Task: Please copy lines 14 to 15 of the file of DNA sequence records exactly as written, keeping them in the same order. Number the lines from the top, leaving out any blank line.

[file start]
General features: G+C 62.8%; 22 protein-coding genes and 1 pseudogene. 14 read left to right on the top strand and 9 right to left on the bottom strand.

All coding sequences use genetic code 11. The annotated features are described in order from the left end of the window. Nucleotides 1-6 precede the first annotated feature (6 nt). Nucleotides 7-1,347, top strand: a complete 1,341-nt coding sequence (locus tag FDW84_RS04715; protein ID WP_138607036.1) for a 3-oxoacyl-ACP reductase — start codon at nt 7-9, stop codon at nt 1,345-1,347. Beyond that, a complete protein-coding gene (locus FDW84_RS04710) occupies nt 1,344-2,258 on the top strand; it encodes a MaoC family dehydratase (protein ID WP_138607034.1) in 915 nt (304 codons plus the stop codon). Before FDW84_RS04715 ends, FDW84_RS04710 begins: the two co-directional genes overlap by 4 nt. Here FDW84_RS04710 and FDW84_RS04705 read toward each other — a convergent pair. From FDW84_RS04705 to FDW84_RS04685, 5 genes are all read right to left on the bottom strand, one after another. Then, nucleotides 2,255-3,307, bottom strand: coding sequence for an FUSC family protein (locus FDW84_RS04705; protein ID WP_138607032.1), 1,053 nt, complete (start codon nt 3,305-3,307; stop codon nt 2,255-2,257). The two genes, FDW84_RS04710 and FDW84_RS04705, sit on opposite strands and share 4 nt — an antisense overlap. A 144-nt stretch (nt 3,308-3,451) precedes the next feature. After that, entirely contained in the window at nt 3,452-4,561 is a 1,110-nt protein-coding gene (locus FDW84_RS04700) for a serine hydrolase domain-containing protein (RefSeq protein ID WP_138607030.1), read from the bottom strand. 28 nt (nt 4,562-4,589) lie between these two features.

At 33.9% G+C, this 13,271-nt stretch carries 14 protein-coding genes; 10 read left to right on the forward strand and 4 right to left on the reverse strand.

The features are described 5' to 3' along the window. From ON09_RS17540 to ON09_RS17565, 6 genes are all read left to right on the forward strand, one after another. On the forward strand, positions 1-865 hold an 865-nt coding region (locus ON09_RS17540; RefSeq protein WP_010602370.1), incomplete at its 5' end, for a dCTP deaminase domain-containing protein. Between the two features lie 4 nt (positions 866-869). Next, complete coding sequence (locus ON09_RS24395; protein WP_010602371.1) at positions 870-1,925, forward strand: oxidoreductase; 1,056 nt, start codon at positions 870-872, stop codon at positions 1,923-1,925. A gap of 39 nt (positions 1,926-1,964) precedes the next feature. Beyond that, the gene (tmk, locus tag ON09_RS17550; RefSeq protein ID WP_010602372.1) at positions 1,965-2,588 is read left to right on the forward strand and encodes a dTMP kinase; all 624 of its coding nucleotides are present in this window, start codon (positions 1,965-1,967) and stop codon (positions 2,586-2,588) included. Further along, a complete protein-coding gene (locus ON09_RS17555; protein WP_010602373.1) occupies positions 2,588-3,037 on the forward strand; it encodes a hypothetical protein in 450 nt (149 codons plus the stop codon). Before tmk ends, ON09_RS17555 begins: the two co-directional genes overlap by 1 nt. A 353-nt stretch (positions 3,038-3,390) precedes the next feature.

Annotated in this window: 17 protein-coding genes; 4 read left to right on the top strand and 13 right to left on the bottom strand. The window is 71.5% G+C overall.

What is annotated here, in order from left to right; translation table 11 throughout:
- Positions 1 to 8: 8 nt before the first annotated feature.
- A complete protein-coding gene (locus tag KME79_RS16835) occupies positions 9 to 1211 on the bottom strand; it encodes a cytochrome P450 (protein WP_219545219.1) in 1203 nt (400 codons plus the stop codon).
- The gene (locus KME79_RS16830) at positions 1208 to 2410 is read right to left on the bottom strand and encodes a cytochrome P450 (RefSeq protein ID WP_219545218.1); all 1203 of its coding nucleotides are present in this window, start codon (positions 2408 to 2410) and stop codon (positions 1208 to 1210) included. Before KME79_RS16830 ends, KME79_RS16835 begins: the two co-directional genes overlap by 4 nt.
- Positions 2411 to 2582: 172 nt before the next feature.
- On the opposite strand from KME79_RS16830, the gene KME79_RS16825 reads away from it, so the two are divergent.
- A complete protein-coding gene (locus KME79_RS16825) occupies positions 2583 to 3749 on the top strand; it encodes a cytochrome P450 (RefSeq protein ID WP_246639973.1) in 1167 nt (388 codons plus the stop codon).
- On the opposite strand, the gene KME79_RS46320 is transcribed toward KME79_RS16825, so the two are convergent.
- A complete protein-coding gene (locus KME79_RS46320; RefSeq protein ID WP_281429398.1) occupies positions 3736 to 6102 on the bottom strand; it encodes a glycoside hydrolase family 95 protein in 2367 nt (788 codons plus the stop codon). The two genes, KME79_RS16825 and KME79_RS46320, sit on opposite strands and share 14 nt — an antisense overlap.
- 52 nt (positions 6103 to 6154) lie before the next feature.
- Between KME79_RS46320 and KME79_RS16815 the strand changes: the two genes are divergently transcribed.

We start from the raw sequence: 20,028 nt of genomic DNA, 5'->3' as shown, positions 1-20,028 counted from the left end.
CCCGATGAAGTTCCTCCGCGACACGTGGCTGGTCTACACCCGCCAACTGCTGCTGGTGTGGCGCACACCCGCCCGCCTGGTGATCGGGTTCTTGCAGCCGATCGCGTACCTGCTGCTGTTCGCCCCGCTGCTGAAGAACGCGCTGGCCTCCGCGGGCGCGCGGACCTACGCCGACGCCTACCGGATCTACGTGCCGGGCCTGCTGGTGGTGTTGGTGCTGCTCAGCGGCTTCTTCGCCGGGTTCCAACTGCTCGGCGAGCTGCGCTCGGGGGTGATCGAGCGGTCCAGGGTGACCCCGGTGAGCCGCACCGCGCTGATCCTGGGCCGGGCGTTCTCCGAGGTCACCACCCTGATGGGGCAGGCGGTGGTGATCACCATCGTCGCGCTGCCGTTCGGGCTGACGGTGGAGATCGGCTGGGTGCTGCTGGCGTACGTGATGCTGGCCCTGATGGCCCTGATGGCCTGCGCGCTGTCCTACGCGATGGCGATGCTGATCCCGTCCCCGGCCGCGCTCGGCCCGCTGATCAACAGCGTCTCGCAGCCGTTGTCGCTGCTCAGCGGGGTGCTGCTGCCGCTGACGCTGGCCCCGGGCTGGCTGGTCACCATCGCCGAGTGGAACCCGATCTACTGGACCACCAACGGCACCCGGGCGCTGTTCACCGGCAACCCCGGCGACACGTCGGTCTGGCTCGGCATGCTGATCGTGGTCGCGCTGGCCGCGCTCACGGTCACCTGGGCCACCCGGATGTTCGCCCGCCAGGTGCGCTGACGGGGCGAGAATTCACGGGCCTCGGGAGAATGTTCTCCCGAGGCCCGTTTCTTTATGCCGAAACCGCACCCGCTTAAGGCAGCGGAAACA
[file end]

- A complete protein-coding gene (locus KME79_RS46320; RefSeq protein ID WP_281429398.1) occupies positions 3736 to 6102 on the bottom strand; it encodes a glycoside hydrolase family 95 protein in 2367 nt (788 codons plus the stop codon). The two genes, KME79_RS16825 and KME79_RS46320, sit on opposite strands and share 14 nt — an antisense overlap.
- 52 nt (positions 6103 to 6154) lie before the next feature.